Evian – both the water and the town - suffer from nothing. It is one of the most widely recognized bottled waters on the planet and it’s a ridiculously beautiful place in France. But people still ask me about Evian's water source. "It comes from a natural spring in the town of Evian," I tell them. "No seriously, where do they get the water,” they ask. People seem to think that Evian water does not come from Evian but from…well, where exactly? So in October 2018 I was in Evian France and I went to the exact source of the water so I can explain it firsthand.
|Plateau de Gavot|
Set amid dairy farms, grasslands, strands of trees and crops is a 35 square kilometer (8,600 acre) piece of land, in essence a catchment basin, or more appropriately, a flat mesa called Plateau de Gavot. In reality it's a large table of land and it sits above the town of Evian. If you ever visit Evian via boat from Lausanne Switzerland this shelf is clearly visible from far away, which then drops off and curves down to the lake where the town and actual spring are both located. If you drive into town you don't notice it. It's on this land that the rains beat down and the water is absorbed into the dirt – glacial sand, clay, and gravel - seeping down between 100-200 meters (300-600 feet) then slowly makes its way under the hillside, taking about 15 years before it percolates to the surface at several natural springs, one of which you can actually visit.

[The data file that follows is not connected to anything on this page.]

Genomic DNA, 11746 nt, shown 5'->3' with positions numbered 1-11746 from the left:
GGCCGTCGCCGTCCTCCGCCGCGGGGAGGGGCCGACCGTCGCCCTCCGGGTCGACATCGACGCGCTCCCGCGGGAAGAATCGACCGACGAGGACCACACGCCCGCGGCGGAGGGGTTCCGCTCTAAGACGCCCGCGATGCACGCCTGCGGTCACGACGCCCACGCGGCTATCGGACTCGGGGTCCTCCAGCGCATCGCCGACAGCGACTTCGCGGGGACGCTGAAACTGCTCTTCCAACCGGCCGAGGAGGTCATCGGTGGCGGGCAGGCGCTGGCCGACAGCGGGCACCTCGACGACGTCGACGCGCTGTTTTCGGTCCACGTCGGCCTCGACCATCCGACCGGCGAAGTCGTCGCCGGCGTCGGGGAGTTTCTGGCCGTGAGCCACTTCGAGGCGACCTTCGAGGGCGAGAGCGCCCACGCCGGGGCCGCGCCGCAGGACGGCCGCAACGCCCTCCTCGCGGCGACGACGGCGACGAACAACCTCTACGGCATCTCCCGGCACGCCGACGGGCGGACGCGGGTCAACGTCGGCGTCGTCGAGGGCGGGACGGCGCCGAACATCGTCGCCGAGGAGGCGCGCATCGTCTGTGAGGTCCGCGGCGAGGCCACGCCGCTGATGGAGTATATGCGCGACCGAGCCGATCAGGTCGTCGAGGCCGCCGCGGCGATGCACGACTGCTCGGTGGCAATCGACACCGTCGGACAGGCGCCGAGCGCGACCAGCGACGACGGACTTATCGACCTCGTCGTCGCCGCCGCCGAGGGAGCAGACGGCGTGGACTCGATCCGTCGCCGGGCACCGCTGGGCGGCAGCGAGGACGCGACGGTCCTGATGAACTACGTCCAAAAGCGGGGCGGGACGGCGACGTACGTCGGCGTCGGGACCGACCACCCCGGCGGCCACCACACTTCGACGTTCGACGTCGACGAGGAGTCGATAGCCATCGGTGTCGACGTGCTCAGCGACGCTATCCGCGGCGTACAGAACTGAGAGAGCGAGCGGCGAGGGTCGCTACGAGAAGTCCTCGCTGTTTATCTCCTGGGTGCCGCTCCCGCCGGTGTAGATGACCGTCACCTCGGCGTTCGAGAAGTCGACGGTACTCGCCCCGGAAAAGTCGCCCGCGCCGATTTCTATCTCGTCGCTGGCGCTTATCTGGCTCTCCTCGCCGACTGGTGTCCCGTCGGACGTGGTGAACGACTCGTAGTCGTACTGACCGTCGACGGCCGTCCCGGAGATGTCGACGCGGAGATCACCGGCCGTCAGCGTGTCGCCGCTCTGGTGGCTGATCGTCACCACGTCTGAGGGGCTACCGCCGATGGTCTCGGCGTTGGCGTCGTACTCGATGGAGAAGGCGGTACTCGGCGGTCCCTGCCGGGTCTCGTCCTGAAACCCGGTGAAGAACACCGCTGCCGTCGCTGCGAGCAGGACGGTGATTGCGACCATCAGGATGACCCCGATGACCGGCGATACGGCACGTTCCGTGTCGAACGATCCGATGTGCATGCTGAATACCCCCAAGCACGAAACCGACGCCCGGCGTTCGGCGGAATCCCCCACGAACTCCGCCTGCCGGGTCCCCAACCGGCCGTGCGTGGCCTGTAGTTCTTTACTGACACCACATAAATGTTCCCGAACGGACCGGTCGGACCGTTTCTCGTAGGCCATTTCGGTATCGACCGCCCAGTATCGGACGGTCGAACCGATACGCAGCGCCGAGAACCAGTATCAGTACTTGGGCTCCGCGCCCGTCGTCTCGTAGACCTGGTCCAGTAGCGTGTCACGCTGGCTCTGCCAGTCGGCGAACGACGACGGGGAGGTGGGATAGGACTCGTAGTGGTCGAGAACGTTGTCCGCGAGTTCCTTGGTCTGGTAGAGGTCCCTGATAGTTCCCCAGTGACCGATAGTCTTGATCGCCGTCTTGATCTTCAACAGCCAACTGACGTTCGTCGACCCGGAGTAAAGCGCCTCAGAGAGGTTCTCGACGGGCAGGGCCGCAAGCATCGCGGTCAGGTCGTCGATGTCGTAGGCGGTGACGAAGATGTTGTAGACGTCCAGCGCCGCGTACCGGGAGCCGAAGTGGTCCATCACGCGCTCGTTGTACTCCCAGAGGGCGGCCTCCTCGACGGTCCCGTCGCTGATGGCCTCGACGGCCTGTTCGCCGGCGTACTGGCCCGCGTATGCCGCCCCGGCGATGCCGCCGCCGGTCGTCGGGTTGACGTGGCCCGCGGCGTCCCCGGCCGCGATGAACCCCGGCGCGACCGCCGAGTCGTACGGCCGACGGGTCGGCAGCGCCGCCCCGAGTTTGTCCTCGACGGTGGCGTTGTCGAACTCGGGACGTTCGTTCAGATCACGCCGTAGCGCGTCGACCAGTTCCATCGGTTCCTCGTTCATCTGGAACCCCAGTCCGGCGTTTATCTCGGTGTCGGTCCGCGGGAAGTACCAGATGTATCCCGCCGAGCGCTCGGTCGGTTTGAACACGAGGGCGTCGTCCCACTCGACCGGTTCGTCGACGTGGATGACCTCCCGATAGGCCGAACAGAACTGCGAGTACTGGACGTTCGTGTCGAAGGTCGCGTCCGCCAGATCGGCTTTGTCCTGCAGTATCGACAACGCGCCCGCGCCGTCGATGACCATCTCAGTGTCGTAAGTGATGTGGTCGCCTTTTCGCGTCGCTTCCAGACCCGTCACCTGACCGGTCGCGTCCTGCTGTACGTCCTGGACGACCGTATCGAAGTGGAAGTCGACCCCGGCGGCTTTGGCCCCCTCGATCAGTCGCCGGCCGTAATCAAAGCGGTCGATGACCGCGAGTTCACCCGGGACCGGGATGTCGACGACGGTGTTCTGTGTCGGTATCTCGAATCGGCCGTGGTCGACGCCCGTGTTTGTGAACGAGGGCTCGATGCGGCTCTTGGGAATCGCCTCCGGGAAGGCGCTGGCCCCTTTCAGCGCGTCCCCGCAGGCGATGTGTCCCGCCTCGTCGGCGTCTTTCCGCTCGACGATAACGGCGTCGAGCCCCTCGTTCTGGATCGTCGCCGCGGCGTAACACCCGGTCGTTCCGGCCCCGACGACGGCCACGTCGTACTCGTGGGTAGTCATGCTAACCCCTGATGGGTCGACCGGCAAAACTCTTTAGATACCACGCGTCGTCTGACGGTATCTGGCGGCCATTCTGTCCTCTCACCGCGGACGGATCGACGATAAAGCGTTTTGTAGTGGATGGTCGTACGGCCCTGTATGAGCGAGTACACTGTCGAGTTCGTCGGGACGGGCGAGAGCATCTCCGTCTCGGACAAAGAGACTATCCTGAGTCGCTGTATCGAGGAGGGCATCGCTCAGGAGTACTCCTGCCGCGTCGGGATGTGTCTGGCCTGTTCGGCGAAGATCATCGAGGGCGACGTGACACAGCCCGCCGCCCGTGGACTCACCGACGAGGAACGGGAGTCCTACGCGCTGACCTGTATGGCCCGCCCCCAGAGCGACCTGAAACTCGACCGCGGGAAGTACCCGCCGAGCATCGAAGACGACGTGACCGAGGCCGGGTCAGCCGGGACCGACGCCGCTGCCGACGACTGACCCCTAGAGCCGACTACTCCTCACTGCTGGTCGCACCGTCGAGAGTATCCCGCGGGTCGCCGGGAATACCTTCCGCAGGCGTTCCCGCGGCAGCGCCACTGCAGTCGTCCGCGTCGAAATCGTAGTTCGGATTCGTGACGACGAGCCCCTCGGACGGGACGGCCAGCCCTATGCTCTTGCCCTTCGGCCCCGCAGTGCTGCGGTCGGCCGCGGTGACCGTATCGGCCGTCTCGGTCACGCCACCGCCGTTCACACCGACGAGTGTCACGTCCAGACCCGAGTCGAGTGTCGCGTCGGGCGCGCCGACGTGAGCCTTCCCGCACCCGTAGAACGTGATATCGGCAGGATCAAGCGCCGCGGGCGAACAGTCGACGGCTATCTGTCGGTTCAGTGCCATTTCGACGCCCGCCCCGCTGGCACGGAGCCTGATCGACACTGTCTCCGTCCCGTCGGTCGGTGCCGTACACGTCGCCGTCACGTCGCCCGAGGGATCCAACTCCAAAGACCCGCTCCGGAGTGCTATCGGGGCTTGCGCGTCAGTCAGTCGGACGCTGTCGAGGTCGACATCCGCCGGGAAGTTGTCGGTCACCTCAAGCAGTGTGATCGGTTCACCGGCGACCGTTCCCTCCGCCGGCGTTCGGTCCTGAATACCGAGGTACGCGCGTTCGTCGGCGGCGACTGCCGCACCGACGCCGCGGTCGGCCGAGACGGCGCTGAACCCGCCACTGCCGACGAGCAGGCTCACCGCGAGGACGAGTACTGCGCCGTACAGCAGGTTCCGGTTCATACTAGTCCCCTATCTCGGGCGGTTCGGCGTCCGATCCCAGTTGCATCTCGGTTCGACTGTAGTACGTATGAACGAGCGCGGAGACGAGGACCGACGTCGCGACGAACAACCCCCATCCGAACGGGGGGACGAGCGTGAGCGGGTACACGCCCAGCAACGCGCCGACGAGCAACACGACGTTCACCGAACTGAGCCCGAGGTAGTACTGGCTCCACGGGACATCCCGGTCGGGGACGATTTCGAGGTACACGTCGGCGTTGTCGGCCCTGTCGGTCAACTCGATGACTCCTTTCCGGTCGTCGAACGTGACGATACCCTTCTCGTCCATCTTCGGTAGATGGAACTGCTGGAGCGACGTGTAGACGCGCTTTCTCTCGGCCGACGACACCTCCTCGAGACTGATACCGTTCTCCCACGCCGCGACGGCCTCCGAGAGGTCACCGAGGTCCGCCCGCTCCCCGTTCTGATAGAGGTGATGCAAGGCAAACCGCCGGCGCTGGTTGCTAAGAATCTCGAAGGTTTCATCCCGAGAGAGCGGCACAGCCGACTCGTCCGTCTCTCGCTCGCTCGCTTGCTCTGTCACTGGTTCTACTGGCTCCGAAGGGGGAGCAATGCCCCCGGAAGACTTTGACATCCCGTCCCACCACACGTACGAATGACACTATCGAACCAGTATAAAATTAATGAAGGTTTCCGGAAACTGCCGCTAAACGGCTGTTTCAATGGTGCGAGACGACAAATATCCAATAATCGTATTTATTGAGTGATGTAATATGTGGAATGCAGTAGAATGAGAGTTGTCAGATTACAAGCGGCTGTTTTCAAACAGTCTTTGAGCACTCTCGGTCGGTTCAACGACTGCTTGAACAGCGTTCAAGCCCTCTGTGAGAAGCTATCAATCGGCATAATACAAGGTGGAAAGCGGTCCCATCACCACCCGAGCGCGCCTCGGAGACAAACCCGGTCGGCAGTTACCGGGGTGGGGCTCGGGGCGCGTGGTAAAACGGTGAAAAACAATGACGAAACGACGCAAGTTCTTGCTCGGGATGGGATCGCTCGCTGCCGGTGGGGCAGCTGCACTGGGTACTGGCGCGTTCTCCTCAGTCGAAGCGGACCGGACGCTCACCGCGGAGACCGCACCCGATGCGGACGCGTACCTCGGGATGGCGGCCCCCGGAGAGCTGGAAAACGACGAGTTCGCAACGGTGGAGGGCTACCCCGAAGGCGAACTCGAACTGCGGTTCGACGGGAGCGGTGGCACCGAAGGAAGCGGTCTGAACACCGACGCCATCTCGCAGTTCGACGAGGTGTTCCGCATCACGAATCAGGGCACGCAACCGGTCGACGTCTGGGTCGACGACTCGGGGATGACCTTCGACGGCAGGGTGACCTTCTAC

|One of Evian's geologists shows me Evian's water source|
Standing atop the plateau on a bright, crisp October day, there is little that is remarkable about being here except for its own natural beauty. Sure, the dairy cows meander about (producing a well-known cheese known as Abondance – meaning “abundance,” which also alludes to the amount of water inside these hills), the bells around their necks jingling like an archaic GPS while hawks pierce the air overhead. There are rugged mountains in the distance – actually the inspiration for the mountains that appear on their label - but this particular place, well, it has nothing of significance that the eye can see.
|Me, standing at the Plateau de Gavot|
But like most water sources I have visited across the globe (Europe, China, U.S.), the real story about water is almost always what you don't see - what happens under our feet. Rain water travels about 10 miles through the plateau to the springs then the remaining water runs into Lake Geneva, picking up minerals and trace elements like calcium and manganese from the moraine soil and glacial sand. That water is bottled and labeled, “Evian,” because it comes from there, a unique spring that was “discovered” in 1789, though like natural springs across the globe they have been around for thousands of years until someone stumbled upon them and realized they could make money.
|One of the early water bottles from Evian's collection|
You can visit the Evian plant - there's a small gift shop and museum showing what Evian bottles were like back in the day when the resort was initially a tourist destination where people “took the waters.” Aside from that you can also visit the spring, the place where Evian water actually does come from. A visit reaffirms that the best bottled waters come from a specific source, offering the taste of a unique fingerprint of soil, rain, rock and time.